|I thought this should be a necessity for all Halloween sites. These are tips on how to keep your children safe when they go trick or treating. Let's face it. We all wish that parents could be worry free sending their little ones off on Halloween night, but these days it just isn't a good idea. So aside from the major tip that parents should always go with their kids trick or treating or at least a responsible adult, here are a few others that I found in books and magazines (my notes are in parathesis):
1. Make sure costumes are hemmed so kids don't trip.
2. Stick retroreflective tape and stickers to costumes and goody bags so children are easy to spot in the dark. (Note: I'm sure a lot of kids don't want them on their costumes, but the trick or treat bag is a good idea. Probably nowadays you could even find some neat Halloween stickers that glow...I'm sure the kiddies would find those fun! :)
3. Use flashlights when trick or treating in the dark.
4. If possible, use face paint instead of a mask so a child's vision is not obstructed. (Quick note: You may also want to tell the kiddies to take off or lift up their mask when walking down the street, and only wear them when they get to a house.)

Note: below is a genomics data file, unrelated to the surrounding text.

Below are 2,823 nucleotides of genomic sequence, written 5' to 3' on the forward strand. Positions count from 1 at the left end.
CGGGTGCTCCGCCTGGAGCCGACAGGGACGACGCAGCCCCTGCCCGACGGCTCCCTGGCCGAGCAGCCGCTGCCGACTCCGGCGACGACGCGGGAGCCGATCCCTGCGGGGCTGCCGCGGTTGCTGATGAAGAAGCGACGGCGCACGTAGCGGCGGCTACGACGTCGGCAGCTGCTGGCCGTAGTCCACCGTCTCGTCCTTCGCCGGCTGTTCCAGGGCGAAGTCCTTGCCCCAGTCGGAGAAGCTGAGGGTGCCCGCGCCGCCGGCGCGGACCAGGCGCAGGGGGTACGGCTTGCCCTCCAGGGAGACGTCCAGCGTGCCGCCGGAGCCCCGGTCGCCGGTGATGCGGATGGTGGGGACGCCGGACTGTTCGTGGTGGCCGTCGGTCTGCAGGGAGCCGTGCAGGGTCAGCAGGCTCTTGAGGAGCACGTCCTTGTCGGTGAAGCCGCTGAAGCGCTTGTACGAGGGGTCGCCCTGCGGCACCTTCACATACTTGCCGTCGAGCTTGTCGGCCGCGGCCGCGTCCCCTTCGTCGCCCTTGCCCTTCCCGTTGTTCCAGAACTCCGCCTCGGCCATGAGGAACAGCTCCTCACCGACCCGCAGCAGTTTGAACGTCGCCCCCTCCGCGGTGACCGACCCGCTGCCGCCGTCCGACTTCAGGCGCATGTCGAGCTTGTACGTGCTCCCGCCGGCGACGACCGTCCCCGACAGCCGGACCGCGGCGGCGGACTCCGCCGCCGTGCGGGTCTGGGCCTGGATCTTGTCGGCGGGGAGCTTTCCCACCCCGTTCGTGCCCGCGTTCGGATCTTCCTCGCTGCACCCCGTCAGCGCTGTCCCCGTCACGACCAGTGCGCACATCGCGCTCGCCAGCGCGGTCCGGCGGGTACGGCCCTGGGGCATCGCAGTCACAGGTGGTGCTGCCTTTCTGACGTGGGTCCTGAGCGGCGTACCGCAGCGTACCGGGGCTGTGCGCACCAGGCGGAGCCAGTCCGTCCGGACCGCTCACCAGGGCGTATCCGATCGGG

5. Remind children to obey everyday street-crossing rules.
6. Instruct kids not to cut across yards, where lawn decorations or other hazards can't be seen.
7. Remove breakable or dangerous items, such as flowerpots, tools, and ladders, from your walkway, porch, and front yard.
8. Make sure your children wait til they get home before they eat any of their candy. It's always good to inspect the candy first.
9. Dress children only in shoes that fit. Walking in too-large shoes makes falling likely. (Also, my own quick note. Not shoes that are too small. You don't want your child to have blisters for a week...trust me I know ;o) and, I personally wouldn't recommend walking in just socks, stockings, or bare feet either. We wouldn't want your child a victim of a piece of broken glass or rusty nail.)
10. Choose costumes (and beards, wigs, make-up etc) that are marked "flame retardant".
11. Establish an agreed-upon trick or treat route in your neighborhood. Make sure kids only visit homes where porches or outside lights are illuminated.
12. And last but certainly not least, my own Halloween rule that I consider VERY important. Make sure that your child (no matter what the age) doesn't go out alone. Lone children are easy targets for shadow lurkers (we all know the kind). Here's an easy rule to remember: the younger the child the more kids in the group. Perhaps try to set something up with other parents in your neighborhood, so kids can get together and trick or treat in a group.